CBMNet Business Interaction Vouchers Awarded

We are pleased to announce that we have awarded two new Business Interaction Vouchers.

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Dr Pandhal, The University of Sheffield and Celbius – Acoustical modifications to increase recombinant glycoprotein expression from engineered E. coli cells

​The demand for protein therapeutics is increasing with the human population, which is predicted to top 9 billion by mid-century. In addition, the biopharmaceutical industry landscape is changing as a result of shifting customer demographic (e.g. higher population increases in less developed countries), the rise in potential for personalised medicine (i.e. a move to manufacture smaller volumes and more diverse libraries of drugs) and the increasing availability of drug biosimilars as patents for big blockbuster drugs come to an end. A majority of the complex drugs are currently produced in mammalian cell lines, where rapid advances in cultivation techniques have improved productivity. However, these cell lines are expensive to grow and more difficult to manipulate genetically. This means that expanding the toolbox of simpler, easier-to-control and manipulate production cell lines, for example E. coli, is particularly desirable and timely. E. coli is currently used to make simple drugs like insulin but work is underway to enhance the capability of these cells to modify proteins with the addition of specific sugars (complex drugs) or provide a site specific attachment molecule for in vitro modifications. Unfortunately the process is very inefficient and requires massive improvement in cell line ability as well as process technologies. This project proposal aims to combine the expertise of the industrial partner in ultrasonication methodologies and the PI’s skills in glycoprotein production in bacteria, with the application of ultrasonic frequencies to improve not only growth of E. coli cells but also the transfer of lipid-linked sugars and proteins across internal membranes. Ultimately this could improve the productivity of E. coli cells where a larger proportion of total recombinant proteins have the required sugar modification. A range of ultrasonic frequencies will be tested using a specific E. coli cultivation rig incorporating ultrasonic waves.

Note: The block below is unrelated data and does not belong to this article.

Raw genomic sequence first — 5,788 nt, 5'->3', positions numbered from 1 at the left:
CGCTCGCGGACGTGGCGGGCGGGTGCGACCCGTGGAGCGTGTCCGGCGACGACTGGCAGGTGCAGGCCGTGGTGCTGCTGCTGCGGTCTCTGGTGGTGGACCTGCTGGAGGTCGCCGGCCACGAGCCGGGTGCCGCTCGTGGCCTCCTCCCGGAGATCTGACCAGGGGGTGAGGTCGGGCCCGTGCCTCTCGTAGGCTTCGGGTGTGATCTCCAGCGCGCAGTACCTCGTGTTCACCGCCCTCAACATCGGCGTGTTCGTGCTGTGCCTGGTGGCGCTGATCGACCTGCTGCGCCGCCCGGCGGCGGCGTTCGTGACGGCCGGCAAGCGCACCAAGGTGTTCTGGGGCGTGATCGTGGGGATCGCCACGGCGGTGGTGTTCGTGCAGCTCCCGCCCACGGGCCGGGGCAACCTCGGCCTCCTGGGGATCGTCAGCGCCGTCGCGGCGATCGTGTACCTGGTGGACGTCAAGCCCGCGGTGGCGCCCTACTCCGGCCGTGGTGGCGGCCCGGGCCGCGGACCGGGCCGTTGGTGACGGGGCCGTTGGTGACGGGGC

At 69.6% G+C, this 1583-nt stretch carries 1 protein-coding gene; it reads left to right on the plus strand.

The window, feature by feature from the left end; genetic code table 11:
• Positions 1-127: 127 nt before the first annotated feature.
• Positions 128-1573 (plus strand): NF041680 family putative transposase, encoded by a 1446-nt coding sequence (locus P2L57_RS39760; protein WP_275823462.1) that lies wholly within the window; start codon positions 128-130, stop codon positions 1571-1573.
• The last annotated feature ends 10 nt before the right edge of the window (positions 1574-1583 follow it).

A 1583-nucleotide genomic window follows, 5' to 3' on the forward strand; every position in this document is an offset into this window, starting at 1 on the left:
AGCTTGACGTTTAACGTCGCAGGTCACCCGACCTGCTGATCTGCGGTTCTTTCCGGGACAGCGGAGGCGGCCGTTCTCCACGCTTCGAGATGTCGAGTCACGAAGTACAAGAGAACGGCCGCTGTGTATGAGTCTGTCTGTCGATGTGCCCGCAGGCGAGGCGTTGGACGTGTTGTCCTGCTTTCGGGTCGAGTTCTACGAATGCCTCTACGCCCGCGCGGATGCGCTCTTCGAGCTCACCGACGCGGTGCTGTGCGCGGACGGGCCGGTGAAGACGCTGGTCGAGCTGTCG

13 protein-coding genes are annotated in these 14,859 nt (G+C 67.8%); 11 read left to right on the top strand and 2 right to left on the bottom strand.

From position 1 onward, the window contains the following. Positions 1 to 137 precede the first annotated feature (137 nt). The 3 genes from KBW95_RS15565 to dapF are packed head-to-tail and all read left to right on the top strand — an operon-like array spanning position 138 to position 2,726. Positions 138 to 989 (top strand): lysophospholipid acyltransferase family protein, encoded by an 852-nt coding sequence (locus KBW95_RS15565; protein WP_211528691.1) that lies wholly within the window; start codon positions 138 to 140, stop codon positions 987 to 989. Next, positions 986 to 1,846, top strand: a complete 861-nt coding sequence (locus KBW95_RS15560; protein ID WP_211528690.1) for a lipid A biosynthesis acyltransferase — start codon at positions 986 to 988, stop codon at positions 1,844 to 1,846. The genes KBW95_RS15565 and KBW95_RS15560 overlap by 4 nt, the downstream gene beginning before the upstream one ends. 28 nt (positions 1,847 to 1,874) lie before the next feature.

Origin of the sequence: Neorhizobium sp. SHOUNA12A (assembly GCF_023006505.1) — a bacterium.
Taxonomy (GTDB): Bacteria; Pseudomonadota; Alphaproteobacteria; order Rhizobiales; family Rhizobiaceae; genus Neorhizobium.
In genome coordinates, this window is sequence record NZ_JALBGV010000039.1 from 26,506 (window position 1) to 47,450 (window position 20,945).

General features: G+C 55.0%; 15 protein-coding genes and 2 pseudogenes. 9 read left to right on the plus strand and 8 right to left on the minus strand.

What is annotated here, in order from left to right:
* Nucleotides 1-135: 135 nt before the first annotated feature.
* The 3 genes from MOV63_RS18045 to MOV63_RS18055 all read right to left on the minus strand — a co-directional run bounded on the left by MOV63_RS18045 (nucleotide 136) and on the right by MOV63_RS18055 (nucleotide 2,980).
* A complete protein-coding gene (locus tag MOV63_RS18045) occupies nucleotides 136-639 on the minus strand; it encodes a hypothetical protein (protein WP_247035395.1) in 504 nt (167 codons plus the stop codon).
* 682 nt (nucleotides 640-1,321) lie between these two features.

Dr Alan Goddard, The University of Lincoln and Green Biologics Ltd – In vitro and in silico models of n-butanol-membrane interactions

For nearly 100 years, Clostridia bacteria have been used to make valuable chemicals including acetone, butanol and ethanol.  Purification of these products can be both difficult and expensive, but can be made easier and cheaper by increasing their concentrations in the fermentation broth.  The problem with this is that the products can be toxic to the bacteria which produce them; any mechanism which provides protection to the bacteria is highly desirable.  It is also largely unknown how the bacteria export the solvents from where they are made inside the cell.

Bacteria are surrounded by a membrane made of phospholipids and one mechanism bacteria use to protect themselves from toxicity is to change the lipid composition of this membrane.  This may well provide a viable approach to protecting cells but is very difficult to do in cells.  Ideally, it would be beneficial to know exactly which changes are protective before modifying the bacteria.  To do this, we will test isolated membranes which separate two liquid chambers to model n-butanol movement across membranes.   In concert with this, we will use computer simulations of membranes to model both the direct interaction of n-butanol with membranes and its movement across them.  This will allow us to establish a system in which we can investigate the protective effect of changing the membrane content.  In the long term, these changes can be applied to living bacteria to improve the production of these valuable biofuels.

 

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